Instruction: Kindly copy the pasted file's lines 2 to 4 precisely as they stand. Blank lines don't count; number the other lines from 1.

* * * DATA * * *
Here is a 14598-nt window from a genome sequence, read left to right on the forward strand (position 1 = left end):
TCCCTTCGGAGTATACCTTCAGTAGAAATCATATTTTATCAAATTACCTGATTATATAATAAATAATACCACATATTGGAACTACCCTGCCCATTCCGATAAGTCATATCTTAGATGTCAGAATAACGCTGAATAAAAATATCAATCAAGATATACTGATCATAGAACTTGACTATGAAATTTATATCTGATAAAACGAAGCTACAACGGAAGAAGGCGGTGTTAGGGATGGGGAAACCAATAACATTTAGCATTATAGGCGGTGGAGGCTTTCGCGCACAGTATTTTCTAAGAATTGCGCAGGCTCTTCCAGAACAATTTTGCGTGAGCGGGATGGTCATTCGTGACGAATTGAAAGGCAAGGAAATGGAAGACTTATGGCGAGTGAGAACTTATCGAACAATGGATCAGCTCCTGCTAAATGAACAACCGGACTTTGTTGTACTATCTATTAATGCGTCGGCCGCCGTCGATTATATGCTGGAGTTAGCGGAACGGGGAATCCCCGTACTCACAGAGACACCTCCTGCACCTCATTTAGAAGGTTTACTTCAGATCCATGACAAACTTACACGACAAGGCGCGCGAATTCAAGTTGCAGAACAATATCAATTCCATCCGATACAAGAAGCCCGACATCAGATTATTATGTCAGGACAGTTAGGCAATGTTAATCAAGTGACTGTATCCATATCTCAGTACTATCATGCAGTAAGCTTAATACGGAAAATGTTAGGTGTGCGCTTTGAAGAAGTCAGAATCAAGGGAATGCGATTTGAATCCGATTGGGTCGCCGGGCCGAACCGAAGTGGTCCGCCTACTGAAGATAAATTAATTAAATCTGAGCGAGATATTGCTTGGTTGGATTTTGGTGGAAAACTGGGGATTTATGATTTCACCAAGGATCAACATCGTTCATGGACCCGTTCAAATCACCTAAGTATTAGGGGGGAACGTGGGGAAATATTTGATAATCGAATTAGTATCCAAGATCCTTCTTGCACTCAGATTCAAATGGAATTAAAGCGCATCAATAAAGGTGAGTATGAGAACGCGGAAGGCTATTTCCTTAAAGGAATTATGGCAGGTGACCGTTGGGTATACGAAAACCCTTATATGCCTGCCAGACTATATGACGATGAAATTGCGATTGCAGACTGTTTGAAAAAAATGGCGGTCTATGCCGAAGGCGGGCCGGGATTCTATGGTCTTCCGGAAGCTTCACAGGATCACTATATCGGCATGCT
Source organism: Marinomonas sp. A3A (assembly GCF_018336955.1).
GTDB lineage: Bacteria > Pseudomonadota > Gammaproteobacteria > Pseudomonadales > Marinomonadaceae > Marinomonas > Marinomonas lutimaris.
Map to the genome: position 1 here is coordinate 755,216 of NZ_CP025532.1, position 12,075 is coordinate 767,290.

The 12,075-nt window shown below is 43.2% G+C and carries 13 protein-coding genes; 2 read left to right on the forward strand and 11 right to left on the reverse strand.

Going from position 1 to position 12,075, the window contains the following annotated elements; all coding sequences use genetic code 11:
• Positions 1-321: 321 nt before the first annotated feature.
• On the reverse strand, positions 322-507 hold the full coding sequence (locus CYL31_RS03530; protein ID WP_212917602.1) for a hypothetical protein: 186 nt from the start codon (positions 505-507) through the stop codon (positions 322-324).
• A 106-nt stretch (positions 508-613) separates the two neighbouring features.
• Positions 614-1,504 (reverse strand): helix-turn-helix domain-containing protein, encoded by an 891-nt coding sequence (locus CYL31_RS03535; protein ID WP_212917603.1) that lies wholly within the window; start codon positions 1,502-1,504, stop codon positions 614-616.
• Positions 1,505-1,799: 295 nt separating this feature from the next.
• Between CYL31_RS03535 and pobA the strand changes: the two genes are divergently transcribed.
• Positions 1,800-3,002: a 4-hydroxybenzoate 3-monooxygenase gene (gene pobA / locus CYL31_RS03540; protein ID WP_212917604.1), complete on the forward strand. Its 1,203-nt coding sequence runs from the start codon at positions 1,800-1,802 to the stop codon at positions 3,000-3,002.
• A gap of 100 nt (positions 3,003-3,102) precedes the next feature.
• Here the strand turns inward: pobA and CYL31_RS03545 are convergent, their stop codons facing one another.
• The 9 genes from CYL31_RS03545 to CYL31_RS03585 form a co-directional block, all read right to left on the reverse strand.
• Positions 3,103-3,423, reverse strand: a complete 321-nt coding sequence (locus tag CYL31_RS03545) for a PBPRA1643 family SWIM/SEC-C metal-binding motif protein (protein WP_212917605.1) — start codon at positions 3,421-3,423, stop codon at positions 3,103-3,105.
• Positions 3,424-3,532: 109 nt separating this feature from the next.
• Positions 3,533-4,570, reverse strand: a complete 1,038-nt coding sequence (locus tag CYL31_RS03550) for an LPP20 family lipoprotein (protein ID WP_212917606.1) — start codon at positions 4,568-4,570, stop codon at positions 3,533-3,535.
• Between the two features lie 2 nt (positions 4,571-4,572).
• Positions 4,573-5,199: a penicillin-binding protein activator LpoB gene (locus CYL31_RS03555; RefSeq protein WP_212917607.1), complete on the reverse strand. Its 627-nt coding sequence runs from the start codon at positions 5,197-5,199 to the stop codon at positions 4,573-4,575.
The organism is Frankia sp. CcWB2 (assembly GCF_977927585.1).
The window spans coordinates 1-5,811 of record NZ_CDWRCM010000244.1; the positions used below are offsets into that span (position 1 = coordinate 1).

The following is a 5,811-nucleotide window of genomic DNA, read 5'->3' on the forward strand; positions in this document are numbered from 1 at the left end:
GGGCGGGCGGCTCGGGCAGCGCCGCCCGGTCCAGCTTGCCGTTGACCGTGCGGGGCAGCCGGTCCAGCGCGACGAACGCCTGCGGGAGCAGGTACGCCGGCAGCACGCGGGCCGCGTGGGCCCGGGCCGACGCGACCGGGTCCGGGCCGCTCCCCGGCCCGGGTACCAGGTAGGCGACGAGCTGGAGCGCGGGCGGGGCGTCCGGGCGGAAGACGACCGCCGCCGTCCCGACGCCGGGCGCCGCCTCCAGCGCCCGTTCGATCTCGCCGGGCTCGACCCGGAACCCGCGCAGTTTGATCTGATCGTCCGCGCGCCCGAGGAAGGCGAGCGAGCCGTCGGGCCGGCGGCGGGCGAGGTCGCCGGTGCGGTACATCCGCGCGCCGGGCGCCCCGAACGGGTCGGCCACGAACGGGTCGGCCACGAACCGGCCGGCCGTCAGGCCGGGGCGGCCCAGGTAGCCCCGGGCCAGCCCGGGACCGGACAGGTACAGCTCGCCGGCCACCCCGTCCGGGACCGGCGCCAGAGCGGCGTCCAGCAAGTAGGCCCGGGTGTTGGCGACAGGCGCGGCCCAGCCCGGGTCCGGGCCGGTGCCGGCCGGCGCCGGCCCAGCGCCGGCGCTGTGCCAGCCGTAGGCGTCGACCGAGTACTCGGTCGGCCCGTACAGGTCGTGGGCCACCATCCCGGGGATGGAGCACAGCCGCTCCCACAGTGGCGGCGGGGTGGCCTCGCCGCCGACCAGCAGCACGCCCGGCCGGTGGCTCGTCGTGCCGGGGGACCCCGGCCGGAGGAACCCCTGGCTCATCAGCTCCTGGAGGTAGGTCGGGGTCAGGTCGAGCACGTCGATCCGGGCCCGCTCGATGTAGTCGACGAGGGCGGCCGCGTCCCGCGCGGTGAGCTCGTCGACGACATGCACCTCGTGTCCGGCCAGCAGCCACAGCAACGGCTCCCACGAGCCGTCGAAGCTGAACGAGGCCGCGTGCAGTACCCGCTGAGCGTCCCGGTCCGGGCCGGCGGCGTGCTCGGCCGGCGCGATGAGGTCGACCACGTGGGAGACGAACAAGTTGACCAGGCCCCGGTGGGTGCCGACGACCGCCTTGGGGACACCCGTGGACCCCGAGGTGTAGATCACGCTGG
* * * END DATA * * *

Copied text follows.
TCCCTTCGGAGTATACCTTCAGTAGAAATCATATTTTATCAAATTACCTGATTATATAATAAATAATACCACATATTGGAACTACCCTGCCCATTCCGATAAGTCATATCTTAGATGTCAGAATAACGCTGAATAAAAATATCAATCAAGATATACTGATCATAGAACTTGACTATGAAATTTATATCTGATAAAACGAAGCTACAACGGAAGAAGGCGGTGTTAGGGATGGGGAAACCAATAACATTTAGCATTATAGGCGGTGGAGGCTTTCGCGCACAGTATTTTCTAAGAATTGCGCAGGCTCTTCCAGAACAATTTTGCGTGAGCGGGATGGTCATTCGTGACGAATTGAAAGGCAAGGAAATGGAAGACTTATGGCGAGTGAGAACTTATCGAACAATGGATCAGCTCCTGCTAAATGAACAACCGGACTTTGTTGTACTATCTATTAATGCGTCGGCCGCCGTCGATTATATGCTGGAGTTAGCGGAACGGGGAATCCCCGTACTCACAGAGACACCTCCTGCACCTCATTTAGAAGGTTTACTTCAGATCCATGACAAACTTACACGACAAGGCGCGCGAATTCAAGTTGCAGAACAATATCAATTCCATCCGATACAAGAAGCCCGACATCAGATTATTATGTCAGGACAGTTAGGCAATGTTAATCAAGTGACTGTATCCATATCTCAGTACTATCATGCAGTAAGCTTAATACGGAAAATGTTAGGTGTGCGCTTTGAAGAAGTCAGAATCAAGGGAATGCGATTTGAATCCGATTGGGTCGCCGGGCCGAACCGAAGTGGTCCGCCTACTGAAGATAAATTAATTAAATCTGAGCGAGATATTGCTTGGTTGGATTTTGGTGGAAAACTGGGGATTTATGATTTCACCAAGGATCAACATCGTTCATGGACCCGTTCAAATCACCTAAGTATTAGGGGGGAACGTGGGGAAATATTTGATAATCGAATTAGTATCCAAGATCCTTCTTGCACTCAGATTCAAATGGAATTAAAGCGCATCAATAAAGGTGAGTATGAGAACGCGGAAGGCTATTTCCTTAAAGGAATTATGGCAGGTGACCGTTGGGTATACGAAAACCCTTATATGCCTGCCAGACTATATGACGATGAAATTGCGATTGCAGACTGTTTGAAAAAAATGGCGGTCTATGCCGAAGGCGGGCCGGGATTCTATGGTCTTCCGGAAGCTTCACAGGATCACTATATCGGCATGCT
Source organism: Marinomonas sp. A3A (assembly GCF_018336955.1).
GTDB lineage: Bacteria > Pseudomonadota > Gammaproteobacteria > Pseudomonadales > Marinomonadaceae > Marinomonas > Marinomonas lutimaris.